'There's no love affair between Abbas and the government'

Ra’am MK: We’re boycotting Knesset votes and meetings until further notice

Walid Taha doesn’t specify why Islamist party is taking the step, but sources say Ra’am is upset about coalition’s outreach to Joint List, general disregard for its core demands

MK Waleed Taha (L) and Ra'am leader Mansour Abbas and party members at the Ra'am headquarters in Tamra, March 23, 2021, at the end of voting on election day. (Flash90)
MK Waleed Taha (L) and Ra'am leader Mansour Abbas and party members at the Ra'am headquarters in Tamra, March 23, 2021, at the end of voting on election day. (Flash90)

Spelling fresh trouble for Israel’s new and unprecedentedly diverse government, the Islamist Ra’am party said Sunday that it was halting its parliamentary cooperation with the coalition — denying it a majority, at least temporarily, at a critical time in which the government must muster a Knesset majority to pass the state budget.

Ra’am MK Walid Taha tweeted that the party would no longer take part in Knesset committee meetings nor vote in plenum sessions until further notice.

Taha didn’t specify why Ra’am was taking the step, but various Hebrew media outlets quoted Ra’am sources saying the party wouldn’t allow the coalition to hold talks with the predominantly Arab Joint List opposition party, which could weaken Ra’am.

Unlike Ra’am, the Joint List is not part of the new government, but it can still provide the coalition with support by voting for or abstaining on a given piece of legislation.

The Joint List has been fiercely critical of Ra’am’s decision to become the first Arab party to join an Israeli coalition.

Reports said many coalition parties have been holding talks with the Joint List on potentially supporting the state budget, which must be passed within 100 days of the government’s swearing-in or the government falls. The coalition has a razor-thin majority of 61 lawmakers in the 120-seat Knesset, meaning Ra’am’s revolt denies it a parliamentary majority.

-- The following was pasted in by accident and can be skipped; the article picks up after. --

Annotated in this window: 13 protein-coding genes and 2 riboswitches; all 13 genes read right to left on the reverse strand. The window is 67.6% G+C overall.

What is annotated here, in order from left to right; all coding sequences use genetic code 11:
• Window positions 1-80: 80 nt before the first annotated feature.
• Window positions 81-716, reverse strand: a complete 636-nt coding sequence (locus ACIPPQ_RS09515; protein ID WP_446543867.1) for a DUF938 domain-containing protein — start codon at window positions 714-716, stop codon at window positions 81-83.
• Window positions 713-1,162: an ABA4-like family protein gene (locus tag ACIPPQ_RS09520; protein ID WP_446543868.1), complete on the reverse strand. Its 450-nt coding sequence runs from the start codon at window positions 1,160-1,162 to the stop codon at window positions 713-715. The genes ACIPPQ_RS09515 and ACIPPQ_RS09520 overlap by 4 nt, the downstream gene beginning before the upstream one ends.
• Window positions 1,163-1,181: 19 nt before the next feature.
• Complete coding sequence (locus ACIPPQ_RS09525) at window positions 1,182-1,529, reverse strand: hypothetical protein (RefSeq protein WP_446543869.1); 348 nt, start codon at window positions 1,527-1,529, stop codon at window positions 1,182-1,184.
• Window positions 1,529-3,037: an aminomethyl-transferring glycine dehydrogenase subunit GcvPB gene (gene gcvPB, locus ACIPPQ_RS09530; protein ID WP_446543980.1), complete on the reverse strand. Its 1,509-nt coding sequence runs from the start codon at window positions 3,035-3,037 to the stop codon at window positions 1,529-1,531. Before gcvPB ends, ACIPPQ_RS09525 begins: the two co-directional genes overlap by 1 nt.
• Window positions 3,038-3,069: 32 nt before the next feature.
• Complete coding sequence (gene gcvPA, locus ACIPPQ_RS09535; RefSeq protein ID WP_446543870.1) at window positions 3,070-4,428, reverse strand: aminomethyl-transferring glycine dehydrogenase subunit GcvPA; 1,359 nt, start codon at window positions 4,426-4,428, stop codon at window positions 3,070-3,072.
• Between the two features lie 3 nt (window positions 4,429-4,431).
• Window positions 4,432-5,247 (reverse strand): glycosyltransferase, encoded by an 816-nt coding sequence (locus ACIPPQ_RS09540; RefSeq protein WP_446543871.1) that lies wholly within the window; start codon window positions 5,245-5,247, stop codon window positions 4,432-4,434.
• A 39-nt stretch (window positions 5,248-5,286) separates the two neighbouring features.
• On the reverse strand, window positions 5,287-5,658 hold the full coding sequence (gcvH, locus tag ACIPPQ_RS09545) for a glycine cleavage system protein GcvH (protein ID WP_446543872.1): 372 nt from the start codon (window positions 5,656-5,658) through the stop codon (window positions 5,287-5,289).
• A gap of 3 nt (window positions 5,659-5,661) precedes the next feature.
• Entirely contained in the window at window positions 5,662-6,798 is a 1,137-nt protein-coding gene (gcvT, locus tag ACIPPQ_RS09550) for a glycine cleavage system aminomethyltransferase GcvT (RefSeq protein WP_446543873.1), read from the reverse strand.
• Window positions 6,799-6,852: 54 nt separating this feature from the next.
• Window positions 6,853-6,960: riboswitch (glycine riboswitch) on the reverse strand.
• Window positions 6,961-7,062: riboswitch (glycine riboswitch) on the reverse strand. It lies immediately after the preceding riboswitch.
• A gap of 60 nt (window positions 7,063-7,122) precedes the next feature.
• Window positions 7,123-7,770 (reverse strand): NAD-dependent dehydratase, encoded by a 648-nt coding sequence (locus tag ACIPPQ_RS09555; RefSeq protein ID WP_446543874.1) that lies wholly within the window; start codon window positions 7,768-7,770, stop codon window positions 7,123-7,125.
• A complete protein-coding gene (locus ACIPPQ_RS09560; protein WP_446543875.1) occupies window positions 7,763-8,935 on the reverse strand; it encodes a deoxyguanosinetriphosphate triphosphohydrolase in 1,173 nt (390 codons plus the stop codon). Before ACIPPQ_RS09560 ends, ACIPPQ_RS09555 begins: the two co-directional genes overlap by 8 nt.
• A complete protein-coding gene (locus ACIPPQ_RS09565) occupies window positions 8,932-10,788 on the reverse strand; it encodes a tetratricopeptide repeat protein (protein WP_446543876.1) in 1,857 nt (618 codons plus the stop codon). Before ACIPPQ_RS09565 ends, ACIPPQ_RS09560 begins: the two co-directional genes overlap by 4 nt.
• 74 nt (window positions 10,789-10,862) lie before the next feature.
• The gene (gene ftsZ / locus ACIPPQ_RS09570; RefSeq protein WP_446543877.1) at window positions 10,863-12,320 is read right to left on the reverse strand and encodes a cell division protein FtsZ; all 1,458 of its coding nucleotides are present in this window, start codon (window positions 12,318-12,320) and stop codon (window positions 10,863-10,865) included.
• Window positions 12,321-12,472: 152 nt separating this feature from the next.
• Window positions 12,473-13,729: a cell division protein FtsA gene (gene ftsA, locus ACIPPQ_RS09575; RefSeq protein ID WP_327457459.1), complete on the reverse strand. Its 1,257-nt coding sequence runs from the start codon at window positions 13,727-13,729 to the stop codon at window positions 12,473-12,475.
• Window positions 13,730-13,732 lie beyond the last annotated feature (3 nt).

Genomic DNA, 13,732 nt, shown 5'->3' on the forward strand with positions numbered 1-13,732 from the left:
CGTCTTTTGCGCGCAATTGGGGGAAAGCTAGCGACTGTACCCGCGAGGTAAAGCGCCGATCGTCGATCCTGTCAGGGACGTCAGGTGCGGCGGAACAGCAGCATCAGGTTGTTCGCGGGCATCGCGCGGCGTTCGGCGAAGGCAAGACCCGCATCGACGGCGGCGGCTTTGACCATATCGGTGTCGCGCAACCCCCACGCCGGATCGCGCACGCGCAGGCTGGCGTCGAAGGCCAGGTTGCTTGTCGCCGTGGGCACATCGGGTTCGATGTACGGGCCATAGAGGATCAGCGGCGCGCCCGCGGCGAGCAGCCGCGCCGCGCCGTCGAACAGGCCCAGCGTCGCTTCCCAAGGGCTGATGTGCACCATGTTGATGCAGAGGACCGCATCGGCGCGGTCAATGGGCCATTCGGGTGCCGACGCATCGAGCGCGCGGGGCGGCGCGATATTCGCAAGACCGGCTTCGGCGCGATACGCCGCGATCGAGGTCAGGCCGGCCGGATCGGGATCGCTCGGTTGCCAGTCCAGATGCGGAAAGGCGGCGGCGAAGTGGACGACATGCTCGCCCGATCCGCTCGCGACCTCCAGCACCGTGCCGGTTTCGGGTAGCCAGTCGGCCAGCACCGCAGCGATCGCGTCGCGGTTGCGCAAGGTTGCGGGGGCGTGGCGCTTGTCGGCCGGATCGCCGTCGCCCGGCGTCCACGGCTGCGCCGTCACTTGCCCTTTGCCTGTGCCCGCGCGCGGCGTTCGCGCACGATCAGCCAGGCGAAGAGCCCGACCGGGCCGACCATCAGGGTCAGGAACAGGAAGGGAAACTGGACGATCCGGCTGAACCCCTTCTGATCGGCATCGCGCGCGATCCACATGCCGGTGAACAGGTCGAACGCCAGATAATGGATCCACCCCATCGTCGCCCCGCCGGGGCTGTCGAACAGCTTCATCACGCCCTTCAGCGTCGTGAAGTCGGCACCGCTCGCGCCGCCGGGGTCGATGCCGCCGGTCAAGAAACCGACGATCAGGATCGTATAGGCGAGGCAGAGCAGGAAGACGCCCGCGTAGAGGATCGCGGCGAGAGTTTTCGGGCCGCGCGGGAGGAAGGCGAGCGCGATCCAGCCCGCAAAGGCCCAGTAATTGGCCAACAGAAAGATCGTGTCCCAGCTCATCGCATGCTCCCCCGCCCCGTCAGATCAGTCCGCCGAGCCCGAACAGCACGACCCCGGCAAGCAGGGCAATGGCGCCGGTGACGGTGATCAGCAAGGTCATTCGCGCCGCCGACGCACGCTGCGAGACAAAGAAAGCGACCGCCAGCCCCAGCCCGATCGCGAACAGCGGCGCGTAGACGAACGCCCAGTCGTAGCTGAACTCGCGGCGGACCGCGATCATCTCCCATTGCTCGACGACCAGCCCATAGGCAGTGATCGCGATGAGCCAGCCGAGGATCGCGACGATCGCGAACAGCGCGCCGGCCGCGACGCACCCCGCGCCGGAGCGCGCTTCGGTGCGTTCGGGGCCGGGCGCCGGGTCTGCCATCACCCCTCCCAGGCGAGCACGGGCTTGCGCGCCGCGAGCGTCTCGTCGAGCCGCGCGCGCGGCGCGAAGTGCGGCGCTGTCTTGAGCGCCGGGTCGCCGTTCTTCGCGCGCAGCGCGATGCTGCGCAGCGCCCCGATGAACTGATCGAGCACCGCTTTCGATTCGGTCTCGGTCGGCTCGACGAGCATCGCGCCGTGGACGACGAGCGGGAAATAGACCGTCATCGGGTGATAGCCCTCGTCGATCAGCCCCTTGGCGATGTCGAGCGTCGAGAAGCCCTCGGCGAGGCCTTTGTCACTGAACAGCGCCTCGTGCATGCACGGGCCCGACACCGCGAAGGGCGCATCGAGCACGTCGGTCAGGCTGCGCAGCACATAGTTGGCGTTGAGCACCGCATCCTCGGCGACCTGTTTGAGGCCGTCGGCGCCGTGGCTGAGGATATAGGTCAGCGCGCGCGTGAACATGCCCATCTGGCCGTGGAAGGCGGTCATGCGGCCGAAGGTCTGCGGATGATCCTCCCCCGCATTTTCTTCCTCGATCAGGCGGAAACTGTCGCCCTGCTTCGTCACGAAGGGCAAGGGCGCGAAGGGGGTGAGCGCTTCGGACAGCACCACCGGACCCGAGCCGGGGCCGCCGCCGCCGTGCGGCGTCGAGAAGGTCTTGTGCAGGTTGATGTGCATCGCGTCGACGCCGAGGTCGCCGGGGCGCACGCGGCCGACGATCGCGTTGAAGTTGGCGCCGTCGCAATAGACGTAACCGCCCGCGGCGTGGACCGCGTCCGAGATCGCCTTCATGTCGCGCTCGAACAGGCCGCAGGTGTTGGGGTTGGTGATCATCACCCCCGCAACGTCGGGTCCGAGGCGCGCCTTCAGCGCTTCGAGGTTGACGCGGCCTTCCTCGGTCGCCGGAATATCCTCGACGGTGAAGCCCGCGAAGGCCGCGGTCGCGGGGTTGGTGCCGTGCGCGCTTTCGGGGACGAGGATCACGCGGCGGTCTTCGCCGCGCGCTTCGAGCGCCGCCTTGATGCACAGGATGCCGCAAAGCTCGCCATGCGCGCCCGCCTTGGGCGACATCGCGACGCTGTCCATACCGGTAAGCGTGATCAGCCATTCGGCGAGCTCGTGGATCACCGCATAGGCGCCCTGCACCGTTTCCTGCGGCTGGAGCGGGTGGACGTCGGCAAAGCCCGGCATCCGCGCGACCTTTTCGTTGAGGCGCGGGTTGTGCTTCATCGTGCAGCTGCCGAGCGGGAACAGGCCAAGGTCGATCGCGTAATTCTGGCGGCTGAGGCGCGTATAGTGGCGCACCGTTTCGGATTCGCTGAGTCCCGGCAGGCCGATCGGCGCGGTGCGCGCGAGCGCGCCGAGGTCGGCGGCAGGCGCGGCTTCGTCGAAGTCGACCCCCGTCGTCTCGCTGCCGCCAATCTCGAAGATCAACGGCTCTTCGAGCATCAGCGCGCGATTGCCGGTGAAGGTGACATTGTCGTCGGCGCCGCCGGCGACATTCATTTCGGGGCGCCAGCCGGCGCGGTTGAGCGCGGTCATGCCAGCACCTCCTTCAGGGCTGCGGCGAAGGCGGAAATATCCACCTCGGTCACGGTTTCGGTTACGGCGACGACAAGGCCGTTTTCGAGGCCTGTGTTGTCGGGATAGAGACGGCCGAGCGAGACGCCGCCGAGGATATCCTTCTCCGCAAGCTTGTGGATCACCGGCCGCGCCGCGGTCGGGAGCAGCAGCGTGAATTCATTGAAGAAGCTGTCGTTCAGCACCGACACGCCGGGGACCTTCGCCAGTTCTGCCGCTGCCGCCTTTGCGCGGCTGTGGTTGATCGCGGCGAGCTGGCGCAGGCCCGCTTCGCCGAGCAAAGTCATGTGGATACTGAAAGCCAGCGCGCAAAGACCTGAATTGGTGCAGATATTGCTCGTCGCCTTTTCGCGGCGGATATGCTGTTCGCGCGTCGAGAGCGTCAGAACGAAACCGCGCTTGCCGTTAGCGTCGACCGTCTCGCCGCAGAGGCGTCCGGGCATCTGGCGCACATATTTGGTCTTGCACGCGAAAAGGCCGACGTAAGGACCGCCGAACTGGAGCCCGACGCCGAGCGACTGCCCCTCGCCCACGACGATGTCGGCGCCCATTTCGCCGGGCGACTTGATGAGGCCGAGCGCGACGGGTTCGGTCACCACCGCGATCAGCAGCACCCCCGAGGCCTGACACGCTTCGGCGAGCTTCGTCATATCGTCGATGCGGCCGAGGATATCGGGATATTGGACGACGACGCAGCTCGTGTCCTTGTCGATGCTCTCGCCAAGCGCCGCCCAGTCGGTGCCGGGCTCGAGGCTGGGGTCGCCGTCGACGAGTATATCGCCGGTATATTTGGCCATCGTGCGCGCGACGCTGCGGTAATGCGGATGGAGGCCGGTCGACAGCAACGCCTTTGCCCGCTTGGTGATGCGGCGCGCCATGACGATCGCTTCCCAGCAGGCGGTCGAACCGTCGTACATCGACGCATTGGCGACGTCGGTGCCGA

Ra’am MK Waleed Taha attends a Knesset Arrangements Committee meeting on June 23, 2021. (Yonatan Sindel/Flash90)

News outlets also quoted sources saying Ra’am was voicing general frustration about the coalition’s treatment of the party, arguing that it had made the most concessions and the smallest gains, particularly regarding its demands on construction permits for its Bedouin constituents in the Negev region.

“We’re promoting the government more than it promotes us,” a source was quoted as saying by the Walla news site. “We are paying a price for all that we’re doing to keep the coalition intact, but are not receiving anything in return.”

The source also expressed dissatisfaction that promises to fight crime in the Arab community haven’t been fulfilled.

The party is also angry at the government for aggressively pushing the extension of a law barring Palestinians with Israeli spouses from getting citizenship — a law that some of its members supported recently but which fell due to the objection of the opposition and a rebel member of Bennett’s Yamina party.

Prime Minister Naftali Bennett, left, and Ra’am leader MK Mansour Abbas, seated, at the swearing in of the new Israeli government, in the Knesset on June 13, 2021. (Olivier Fitoussi/Flash90

A Joint List source was quoted by Hebrew media outlets saying Ra’am’s latest decision was “embarrassing.”

Ra’am “is in distress due to its vote in favor of the reunification law,” the source said. “The claim that they’re anxious due to the talks with the Joint List is pathetic. They can be calm because we won’t enter the coalition. We will let them keep the embarrassment to themselves and we will keep serving our public with our own methods.”

MK Mazen Ghanaim seen at the Knesset , ahead of the opening session of the new government, on April 5, 2021. (Olivier Fitousi/Flash90)

Taha’s comments came after fellow Ra’am MK Mazen Ghanaim said the party would bolt the coalition if Israel were to strike in the Hamas-ruled Gaza Strip.

“Gaza, Lebanon and the Muslim and Christian holy places [in Jerusalem] are red lines,” Ghanaim told the Kan public broadcaster’s Arabic-language radio, Makan.

“There is no love affair between Mansour Abbas and the new government,” Ghanaim said, saying the fate of the government is yet to be seen but he views Prime Minister Naftali Bennett as just as bad as his predecessor Benjamin Netanyahu.

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